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Forecasters estimate more than one million New Zealanders will be infected with Omicron and hundreds will die within the next few months, as the Prime Minister warns the country to "prepare for winter".
The new modelling has prompted warnings from leaders in Māori health and intensive care that the Omicron surge could soon grow much worse, while one expert describes it as useful but still inconclusive without more local data.
It comes as Jacinda Ardern revealed a million Kiwis due for their booster will be reminded by text and email, alongside a promise of $400,000 to rural communities to deal with disruption from Covid.
Health Minister Andrew Little told Newstalk ZB's Mike Hosking this morning that once the country's borders reopen it is likely that flu incidence will increase.
So far 44 per cent of the eligible population had yet to receive their booster.
"We've known that once we open the borders the incidence of flu are likely to go up, we have to prepare for it."
On modelling predictions that 1 million Kiwis could potentially contract Omicron, he encouraged people to get boosted.
"For safety's sake you'd better get the booster shot and have that extra protection."
When asked if he believed in modelling, he said he doesn't know how accurate it is.
"It's helpful to a degree, it helps us prepare systems particularly in the health system about what might be coming down the pipeline – how accurate it is? I don't know."
On the country moving out of the red traffic light setting and when home isolation would end he said he couldn't say.
In her opening statement to Parliament earlier yesterday, Ardern warned it was time to "prepare for winter" with the threat of new variants and the re-emergence of influenza.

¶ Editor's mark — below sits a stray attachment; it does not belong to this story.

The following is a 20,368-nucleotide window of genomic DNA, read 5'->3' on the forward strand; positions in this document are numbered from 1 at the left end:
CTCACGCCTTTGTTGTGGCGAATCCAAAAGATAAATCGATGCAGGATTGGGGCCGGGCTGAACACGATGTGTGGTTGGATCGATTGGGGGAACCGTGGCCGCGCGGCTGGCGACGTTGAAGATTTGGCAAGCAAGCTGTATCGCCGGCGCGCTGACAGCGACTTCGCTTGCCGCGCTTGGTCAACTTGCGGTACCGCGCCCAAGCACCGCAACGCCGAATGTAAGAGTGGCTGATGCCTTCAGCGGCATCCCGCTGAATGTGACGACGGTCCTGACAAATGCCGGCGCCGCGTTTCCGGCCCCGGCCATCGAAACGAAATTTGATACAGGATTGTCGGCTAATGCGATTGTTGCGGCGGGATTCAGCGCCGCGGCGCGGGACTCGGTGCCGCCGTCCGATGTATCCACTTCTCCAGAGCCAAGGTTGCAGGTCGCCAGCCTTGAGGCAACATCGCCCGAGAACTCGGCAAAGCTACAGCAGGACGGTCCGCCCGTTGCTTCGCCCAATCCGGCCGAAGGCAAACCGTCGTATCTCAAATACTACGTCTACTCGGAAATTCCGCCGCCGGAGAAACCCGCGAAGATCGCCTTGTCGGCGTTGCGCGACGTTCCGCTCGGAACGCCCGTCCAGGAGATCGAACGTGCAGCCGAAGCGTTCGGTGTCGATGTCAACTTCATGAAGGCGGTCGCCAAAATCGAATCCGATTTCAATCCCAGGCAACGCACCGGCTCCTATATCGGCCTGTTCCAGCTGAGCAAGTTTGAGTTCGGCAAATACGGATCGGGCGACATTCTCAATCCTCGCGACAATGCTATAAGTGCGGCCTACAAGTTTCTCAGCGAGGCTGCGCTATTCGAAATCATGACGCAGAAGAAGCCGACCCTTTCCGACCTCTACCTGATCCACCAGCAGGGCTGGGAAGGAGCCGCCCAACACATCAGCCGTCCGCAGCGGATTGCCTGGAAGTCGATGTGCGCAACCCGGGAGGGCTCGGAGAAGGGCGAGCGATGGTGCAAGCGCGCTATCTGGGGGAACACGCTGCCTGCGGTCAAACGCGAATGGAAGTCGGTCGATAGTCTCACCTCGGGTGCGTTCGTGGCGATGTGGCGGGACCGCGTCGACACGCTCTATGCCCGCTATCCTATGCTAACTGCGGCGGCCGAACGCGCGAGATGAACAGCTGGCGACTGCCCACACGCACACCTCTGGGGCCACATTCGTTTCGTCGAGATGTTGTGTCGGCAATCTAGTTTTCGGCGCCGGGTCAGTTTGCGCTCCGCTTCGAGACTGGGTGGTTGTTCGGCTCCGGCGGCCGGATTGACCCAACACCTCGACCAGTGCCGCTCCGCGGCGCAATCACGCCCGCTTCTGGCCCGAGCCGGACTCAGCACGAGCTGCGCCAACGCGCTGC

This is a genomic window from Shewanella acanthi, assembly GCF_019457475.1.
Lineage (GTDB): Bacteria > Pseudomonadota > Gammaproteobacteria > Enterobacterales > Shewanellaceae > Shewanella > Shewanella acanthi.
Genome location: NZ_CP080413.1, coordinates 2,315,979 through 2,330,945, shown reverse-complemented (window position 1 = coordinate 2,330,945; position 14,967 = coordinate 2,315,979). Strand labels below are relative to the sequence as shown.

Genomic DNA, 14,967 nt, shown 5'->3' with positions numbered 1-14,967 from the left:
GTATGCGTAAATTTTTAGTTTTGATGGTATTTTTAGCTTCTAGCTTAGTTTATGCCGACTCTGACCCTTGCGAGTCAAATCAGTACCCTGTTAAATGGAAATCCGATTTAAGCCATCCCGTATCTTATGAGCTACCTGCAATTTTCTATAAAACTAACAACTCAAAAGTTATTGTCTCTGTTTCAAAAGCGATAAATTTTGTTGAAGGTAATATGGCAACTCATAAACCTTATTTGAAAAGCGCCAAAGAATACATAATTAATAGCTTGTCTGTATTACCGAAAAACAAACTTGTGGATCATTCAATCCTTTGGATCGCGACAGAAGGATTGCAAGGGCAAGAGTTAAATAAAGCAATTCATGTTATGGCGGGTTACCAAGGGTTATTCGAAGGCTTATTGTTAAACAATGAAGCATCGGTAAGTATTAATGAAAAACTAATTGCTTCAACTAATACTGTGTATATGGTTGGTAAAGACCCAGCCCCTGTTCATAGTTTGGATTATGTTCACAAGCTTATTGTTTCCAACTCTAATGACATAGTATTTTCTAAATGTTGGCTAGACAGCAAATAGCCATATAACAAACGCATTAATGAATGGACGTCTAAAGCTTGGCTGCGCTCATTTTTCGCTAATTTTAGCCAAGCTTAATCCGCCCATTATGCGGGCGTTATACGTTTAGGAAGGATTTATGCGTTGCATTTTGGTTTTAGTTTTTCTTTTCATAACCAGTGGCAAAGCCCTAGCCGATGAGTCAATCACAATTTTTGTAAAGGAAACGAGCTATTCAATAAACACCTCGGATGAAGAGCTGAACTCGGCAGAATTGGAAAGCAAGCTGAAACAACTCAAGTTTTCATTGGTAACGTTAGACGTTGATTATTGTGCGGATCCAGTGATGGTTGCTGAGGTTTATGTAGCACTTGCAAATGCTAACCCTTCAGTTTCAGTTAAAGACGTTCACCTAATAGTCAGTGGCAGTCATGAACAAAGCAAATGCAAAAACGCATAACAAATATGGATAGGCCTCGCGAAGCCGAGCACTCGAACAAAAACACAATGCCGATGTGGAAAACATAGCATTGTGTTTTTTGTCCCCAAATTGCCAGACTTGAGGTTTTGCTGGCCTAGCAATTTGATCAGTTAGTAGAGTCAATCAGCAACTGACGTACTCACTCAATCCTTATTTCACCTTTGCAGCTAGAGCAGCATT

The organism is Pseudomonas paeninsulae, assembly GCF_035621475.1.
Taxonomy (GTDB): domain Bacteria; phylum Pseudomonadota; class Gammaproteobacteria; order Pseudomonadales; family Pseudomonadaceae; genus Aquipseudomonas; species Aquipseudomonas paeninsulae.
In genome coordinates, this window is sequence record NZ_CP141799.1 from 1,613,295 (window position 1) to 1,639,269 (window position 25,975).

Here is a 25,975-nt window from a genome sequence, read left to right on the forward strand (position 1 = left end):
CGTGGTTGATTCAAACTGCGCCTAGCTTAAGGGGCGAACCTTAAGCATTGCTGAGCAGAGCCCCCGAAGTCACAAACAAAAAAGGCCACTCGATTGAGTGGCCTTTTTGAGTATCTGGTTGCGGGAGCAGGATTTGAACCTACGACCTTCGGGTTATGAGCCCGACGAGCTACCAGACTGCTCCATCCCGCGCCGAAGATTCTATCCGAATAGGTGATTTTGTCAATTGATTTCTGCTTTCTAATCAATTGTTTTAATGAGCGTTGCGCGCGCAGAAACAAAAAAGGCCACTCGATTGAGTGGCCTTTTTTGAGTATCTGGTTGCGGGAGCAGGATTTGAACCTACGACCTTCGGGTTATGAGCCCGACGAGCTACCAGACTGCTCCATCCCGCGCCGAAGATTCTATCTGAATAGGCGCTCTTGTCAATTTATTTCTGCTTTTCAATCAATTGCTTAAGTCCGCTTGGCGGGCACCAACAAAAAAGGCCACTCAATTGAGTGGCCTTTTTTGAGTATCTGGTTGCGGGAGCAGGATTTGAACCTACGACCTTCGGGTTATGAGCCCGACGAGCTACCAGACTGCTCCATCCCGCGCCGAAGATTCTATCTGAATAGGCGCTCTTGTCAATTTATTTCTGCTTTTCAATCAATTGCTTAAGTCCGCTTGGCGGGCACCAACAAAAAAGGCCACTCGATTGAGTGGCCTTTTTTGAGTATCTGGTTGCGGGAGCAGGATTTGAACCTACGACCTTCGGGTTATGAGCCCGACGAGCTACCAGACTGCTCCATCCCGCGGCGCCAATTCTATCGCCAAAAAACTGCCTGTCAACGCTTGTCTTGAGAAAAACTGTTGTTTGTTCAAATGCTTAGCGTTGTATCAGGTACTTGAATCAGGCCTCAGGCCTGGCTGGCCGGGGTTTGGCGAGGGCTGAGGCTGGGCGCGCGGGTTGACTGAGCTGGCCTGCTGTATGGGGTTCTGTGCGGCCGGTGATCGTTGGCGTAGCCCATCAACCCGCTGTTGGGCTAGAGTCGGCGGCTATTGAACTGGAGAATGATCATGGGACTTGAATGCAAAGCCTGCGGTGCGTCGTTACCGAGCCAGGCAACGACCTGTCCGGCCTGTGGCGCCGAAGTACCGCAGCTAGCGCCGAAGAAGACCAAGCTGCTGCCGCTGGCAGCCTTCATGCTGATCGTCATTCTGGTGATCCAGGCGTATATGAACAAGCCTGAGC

As she did so, thousands of anti-mandate protesters gathered on Parliament's lawn, bringing major highways in Wellington to a standstill and promising they were "in for the long haul".
The modelling, released yesterday by Te Pūnaha Matatini modellers under the new title of Covid-19 Modelling Aotearoa, used data from Omicron surges overseas to examine what the variant's progression in New Zealand would look like.
Using February 1 as the inception of a three to four-month outbreak and assuming low transmission, a total of 1.5 million infections were predicted, including 386,400 cases, 11,500 hospitalisations and 460 deaths - if 90 per cent of eligible Kiwis were boosted.
Infections referred to the total number of people with Covid-19 - different from cases which referred to Covid-positive people picked up through testing.
If 70 per cent were boosted in a low transmission scenario, those figures rose to 1.7m infections, 447,000 cases, 13,800 hospitalisations and 560 deaths.
Assuming baseline/medium transmission and 90 per cent eligible booster coverage, 2.4m infections were expected, including 626,000 cases, 19,300 hospitalisations and 840 deaths.
Should transmission be high with 90 per cent eligible booster coverage, 3.3m infections were predicted, 857,900 cases, 28,400 hospitalisations and 1330 deaths.
To date, 57 per cent of eligible Kiwis had received a booster dose, up from 51 per cent on Monday.
Te Pūnaha Matatini modeller Dr Dion O'Neale, who was not involved in this latest modelling, said the work was a "useful start" that reinforced the importance of high booster coverage.
"New Zealand was at this point where we could have had Omicron come in when we had very low booster rates and [the modelling] shows every extra month you can delay that, you're getting more of your population boosted and more protection."
Modelling became a hot topic last week when findings from the United States-based Institute for Health Metrics and Evaluation (IHME) predicted New Zealanders could witness 50,000 infections by Waitangi weekend.